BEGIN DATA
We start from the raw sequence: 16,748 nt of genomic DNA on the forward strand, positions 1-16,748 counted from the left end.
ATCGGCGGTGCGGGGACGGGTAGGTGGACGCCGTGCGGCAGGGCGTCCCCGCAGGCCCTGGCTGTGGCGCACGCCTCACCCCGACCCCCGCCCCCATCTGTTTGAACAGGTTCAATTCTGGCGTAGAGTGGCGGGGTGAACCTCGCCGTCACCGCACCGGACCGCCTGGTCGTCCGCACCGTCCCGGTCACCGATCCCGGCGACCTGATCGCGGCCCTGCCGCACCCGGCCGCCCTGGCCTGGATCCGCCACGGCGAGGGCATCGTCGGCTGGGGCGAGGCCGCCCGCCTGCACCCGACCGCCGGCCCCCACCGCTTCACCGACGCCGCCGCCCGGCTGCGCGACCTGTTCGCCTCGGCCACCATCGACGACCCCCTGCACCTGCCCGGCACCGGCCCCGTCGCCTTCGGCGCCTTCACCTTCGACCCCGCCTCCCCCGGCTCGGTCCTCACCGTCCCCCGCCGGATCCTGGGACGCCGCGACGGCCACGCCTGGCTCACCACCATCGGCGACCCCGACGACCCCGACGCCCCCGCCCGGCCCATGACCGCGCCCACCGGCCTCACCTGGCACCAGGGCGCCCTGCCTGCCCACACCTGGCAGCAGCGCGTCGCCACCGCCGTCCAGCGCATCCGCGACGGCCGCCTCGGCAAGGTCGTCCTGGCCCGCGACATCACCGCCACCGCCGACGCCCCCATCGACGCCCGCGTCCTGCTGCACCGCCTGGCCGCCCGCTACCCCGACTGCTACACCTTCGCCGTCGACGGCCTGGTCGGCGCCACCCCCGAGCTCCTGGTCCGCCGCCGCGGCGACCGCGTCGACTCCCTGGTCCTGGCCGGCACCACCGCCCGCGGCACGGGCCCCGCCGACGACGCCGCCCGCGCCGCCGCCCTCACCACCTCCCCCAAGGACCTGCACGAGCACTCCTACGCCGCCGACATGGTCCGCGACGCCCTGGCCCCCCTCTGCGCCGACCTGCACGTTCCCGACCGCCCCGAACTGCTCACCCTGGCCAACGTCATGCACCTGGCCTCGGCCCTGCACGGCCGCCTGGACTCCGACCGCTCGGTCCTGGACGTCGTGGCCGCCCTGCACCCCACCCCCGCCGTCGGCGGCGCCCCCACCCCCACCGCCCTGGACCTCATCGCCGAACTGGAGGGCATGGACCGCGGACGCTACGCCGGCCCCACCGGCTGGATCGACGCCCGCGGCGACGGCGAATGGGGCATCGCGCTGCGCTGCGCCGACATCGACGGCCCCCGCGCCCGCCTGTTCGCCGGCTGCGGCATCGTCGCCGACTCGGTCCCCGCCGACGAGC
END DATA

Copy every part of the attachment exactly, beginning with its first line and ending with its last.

We start from the raw sequence: 16,748 nt of genomic DNA on the forward strand, positions 1-16,748 counted from the left end.
ATCGGCGGTGCGGGGACGGGTAGGTGGACGCCGTGCGGCAGGGCGTCCCCGCAGGCCCTGGCTGTGGCGCACGCCTCACCCCGACCCCCGCCCCCATCTGTTTGAACAGGTTCAATTCTGGCGTAGAGTGGCGGGGTGAACCTCGCCGTCACCGCACCGGACCGCCTGGTCGTCCGCACCGTCCCGGTCACCGATCCCGGCGACCTGATCGCGGCCCTGCCGCACCCGGCCGCCCTGGCCTGGATCCGCCACGGCGAGGGCATCGTCGGCTGGGGCGAGGCCGCCCGCCTGCACCCGACCGCCGGCCCCCACCGCTTCACCGACGCCGCCGCCCGGCTGCGCGACCTGTTCGCCTCGGCCACCATCGACGACCCCCTGCACCTGCCCGGCACCGGCCCCGTCGCCTTCGGCGCCTTCACCTTCGACCCCGCCTCCCCCGGCTCGGTCCTCACCGTCCCCCGCCGGATCCTGGGACGCCGCGACGGCCACGCCTGGCTCACCACCATCGGCGACCCCGACGACCCCGACGCCCCCGCCCGGCCCATGACCGCGCCCACCGGCCTCACCTGGCACCAGGGCGCCCTGCCTGCCCACACCTGGCAGCAGCGCGTCGCCACCGCCGTCCAGCGCATCCGCGACGGCCGCCTCGGCAAGGTCGTCCTGGCCCGCGACATCACCGCCACCGCCGACGCCCCCATCGACGCCCGCGTCCTGCTGCACCGCCTGGCCGCCCGCTACCCCGACTGCTACACCTTCGCCGTCGACGGCCTGGTCGGCGCCACCCCCGAGCTCCTGGTCCGCCGCCGCGGCGACCGCGTCGACTCCCTGGTCCTGGCCGGCACCACCGCCCGCGGCACGGGCCCCGCCGACGACGCCGCCCGCGCCGCCGCCCTCACCACCTCCCCCAAGGACCTGCACGAGCACTCCTACGCCGCCGACATGGTCCGCGACGCCCTGGCCCCCCTCTGCGCCGACCTGCACGTTCCCGACCGCCCCGAACTGCTCACCCTGGCCAACGTCATGCACCTGGCCTCGGCCCTGCACGGCCGCCTGGACTCCGACCGCTCGGTCCTGGACGTCGTGGCCGCCCTGCACCCCACCCCCGCCGTCGGCGGCGCCCCCACCCCCACCGCCCTGGACCTCATCGCCGAACTGGAGGGCATGGACCGCGGACGCTACGCCGGCCCCACCGGCTGGATCGACGCCCGCGGCGACGGCGAATGGGGCATCGCGCTGCGCTGCGCCGACATCGACGGCCCCCGCGCCCGCCTGTTCGCCGGCTGCGGCATCGTCGCCGACTCGGTCCCCGCCGACGAGC